Schemel pointed out, “If that really was what they were playing, then they wouldn’t schedule it at all because alcohol is not scheduled. Alcohol is considered a food, not a drug. Instead, what they’re doing is they’re scheduling it as a medicine. Now whether it should be scheduled as a schedule II or III, that I don’t know, clinically, I just don’t know. But if they’re scheduling it basically as a prescription drug, which is what it would be as a II or III, then that puts it in the realm of where we in Pennsylvania said it should be. It’s a medicine. It’s not a recreational product, and that’s the divide I think that’s important. We have studied it a lot. Well, we’ve studied it enough to know that when you legalize it as a recreational product, harm goes up, cost goes up to society, so a lot of ills come from that. When you schedule it as a drug and it’s used like any other drug, then it can first off be studied, which it can’t be now as a schedule I drug. So that’s a good thing. And secondly, you’re treating it in the realm of a prescription. So instead of what you get from the doctor now to use a medical marijuana, which is just an ID card and so forth. You’d actually have a doctor able to write prescriptions for it. Then dosages also would be studied and dosages would be controlled. So I think that that is a good way to control it. I’m not at all for recreational marijuana, and actually that’s why I think rescheduling it as a painkiller, a drug actually can bring the control to the market that would be necessary.”

Jansen suggested, “But it’s the perception of what that means and they talk about it more from the judicial system and people being charged than they do from the idea of oh, let’s put a stop to further recreation-ising marijuana and let’s actually do clinical research studies on it. Obviously, we’re seeing the accumulation of data that’s showing harm, especially to people under 25, to possibly cognition. There’s this connection to possibly bipolar and schizophrenia, paranoia. There’s also now heart attacks, strokes being attributed to it in regular usage for adults, correcting for any other medical issues. That’s where I’m saying it hasn’t been really studied to say that we can say definitively and it’s like all these things are coming out as millions of people are using it. But unleashing it on the public isn’t the way to do it. I guess bottom line, I’m hoping we don’t do that in Pennsylvania.”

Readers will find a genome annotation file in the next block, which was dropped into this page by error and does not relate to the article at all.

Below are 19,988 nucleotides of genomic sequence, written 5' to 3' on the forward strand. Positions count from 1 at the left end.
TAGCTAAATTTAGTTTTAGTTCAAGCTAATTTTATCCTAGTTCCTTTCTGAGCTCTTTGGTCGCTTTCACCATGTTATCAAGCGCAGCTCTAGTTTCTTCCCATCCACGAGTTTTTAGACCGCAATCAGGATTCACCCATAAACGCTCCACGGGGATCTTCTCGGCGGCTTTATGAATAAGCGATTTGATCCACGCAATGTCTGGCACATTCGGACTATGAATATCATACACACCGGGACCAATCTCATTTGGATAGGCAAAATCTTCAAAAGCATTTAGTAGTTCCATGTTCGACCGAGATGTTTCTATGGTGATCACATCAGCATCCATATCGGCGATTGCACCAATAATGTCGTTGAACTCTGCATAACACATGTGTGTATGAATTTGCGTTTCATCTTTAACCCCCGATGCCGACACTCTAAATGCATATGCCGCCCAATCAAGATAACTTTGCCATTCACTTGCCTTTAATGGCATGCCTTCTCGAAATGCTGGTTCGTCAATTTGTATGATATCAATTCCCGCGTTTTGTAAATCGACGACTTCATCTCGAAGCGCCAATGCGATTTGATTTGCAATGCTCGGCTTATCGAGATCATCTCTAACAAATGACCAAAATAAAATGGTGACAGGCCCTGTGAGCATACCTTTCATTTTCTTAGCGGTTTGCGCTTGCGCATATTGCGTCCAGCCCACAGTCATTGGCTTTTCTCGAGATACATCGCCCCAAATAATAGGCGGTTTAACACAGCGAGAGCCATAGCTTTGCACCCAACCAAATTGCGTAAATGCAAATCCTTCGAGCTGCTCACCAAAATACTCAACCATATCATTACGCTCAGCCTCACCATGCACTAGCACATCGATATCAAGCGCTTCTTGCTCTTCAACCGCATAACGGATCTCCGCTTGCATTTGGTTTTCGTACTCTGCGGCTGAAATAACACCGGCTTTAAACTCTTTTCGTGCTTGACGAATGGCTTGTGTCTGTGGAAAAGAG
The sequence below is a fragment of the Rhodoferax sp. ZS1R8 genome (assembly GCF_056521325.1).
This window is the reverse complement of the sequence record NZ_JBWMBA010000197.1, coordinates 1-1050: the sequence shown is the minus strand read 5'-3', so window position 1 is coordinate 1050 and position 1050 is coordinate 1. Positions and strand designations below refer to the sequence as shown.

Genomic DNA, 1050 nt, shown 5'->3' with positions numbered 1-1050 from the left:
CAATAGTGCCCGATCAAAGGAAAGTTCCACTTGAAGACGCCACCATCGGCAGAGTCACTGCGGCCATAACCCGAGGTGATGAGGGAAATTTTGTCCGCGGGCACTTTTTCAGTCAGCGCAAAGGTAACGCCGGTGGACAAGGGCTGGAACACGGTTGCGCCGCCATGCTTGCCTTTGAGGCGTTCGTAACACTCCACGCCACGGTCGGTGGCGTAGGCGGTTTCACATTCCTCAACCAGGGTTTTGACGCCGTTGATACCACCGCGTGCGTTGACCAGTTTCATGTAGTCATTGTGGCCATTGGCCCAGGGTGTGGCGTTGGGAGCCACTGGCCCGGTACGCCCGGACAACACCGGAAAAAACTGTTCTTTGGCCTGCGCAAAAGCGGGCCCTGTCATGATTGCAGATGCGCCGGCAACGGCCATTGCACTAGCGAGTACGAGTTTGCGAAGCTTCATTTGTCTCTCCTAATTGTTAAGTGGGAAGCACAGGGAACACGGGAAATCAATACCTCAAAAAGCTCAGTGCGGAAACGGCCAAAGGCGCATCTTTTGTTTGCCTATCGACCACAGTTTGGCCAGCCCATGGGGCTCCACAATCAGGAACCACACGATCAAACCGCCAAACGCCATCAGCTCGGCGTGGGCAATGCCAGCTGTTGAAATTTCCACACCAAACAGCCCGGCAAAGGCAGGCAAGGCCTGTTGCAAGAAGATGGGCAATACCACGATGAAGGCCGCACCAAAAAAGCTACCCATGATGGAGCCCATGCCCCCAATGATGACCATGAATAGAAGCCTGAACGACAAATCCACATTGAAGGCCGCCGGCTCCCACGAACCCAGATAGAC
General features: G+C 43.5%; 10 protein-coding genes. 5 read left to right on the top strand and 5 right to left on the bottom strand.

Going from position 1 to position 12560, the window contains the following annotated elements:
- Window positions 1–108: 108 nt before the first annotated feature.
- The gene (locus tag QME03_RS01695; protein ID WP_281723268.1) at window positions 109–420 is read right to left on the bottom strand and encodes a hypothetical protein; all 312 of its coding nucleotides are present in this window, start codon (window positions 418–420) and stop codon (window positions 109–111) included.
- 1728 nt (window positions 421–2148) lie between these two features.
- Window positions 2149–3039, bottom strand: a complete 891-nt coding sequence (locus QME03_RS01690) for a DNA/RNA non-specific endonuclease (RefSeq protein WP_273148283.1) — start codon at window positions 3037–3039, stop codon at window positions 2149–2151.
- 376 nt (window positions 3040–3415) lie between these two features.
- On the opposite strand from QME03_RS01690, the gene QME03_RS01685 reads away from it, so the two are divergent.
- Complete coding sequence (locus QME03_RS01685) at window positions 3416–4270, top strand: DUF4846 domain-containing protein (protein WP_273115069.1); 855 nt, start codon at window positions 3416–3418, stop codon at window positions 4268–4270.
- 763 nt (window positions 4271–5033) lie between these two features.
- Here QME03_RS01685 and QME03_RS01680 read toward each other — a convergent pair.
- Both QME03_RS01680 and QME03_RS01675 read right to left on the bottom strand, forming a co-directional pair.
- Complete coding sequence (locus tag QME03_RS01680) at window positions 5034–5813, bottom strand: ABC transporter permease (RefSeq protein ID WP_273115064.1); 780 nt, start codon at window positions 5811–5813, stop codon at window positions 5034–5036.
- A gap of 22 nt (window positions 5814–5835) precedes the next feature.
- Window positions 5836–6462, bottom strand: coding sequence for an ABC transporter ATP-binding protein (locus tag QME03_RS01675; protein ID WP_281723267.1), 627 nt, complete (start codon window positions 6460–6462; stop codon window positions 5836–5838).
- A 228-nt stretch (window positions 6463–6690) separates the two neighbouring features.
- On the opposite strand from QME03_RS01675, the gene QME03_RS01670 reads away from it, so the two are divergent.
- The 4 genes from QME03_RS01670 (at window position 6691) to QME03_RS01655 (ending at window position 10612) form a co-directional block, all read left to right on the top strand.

Schemel agreed, “I certainly hope that too. Now, the DEA has said before they couldn’t reschedule it because when they schedule anything under a schedule I, it’s always by a specific string of molecules. Since it’s a botanical, it’s a plant, there’s almost an infinite number of strings of molecules, so you can’t schedule for that purpose. So I don’t really know under what rationale they’re rescheduling it. I don’t know that that’s a bad thing, because this would allow them to study it. Right now as a schedule I drug, there are a lot of limitations of what you can do within a university clinical setting to study marijuana and its effects. If it is instead treated as a medicine that is used under a prescription, under specific dosages, under the direction of a physician, that’s the ideal situation under which you would study it and find out who it is appropriate for. Because there definitely are people that find relief from some chronic pain and so forth from it, and those for whom it is not. What we do know is under either circumstance, it’s not a recreational product.”